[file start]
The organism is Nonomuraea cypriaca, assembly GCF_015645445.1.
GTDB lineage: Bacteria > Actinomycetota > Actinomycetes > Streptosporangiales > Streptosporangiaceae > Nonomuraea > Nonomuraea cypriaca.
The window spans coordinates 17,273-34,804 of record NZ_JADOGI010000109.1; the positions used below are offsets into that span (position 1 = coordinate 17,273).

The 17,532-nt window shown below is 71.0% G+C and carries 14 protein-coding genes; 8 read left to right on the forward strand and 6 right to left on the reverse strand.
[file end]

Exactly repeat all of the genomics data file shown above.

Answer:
The organism is Nonomuraea cypriaca, assembly GCF_015645445.1.
GTDB lineage: Bacteria > Actinomycetota > Actinomycetes > Streptosporangiales > Streptosporangiaceae > Nonomuraea > Nonomuraea cypriaca.
The window spans coordinates 17,273-34,804 of record NZ_JADOGI010000109.1; the positions used below are offsets into that span (position 1 = coordinate 17,273).

The 17,532-nt window shown below is 71.0% G+C and carries 14 protein-coding genes; 8 read left to right on the forward strand and 6 right to left on the reverse strand.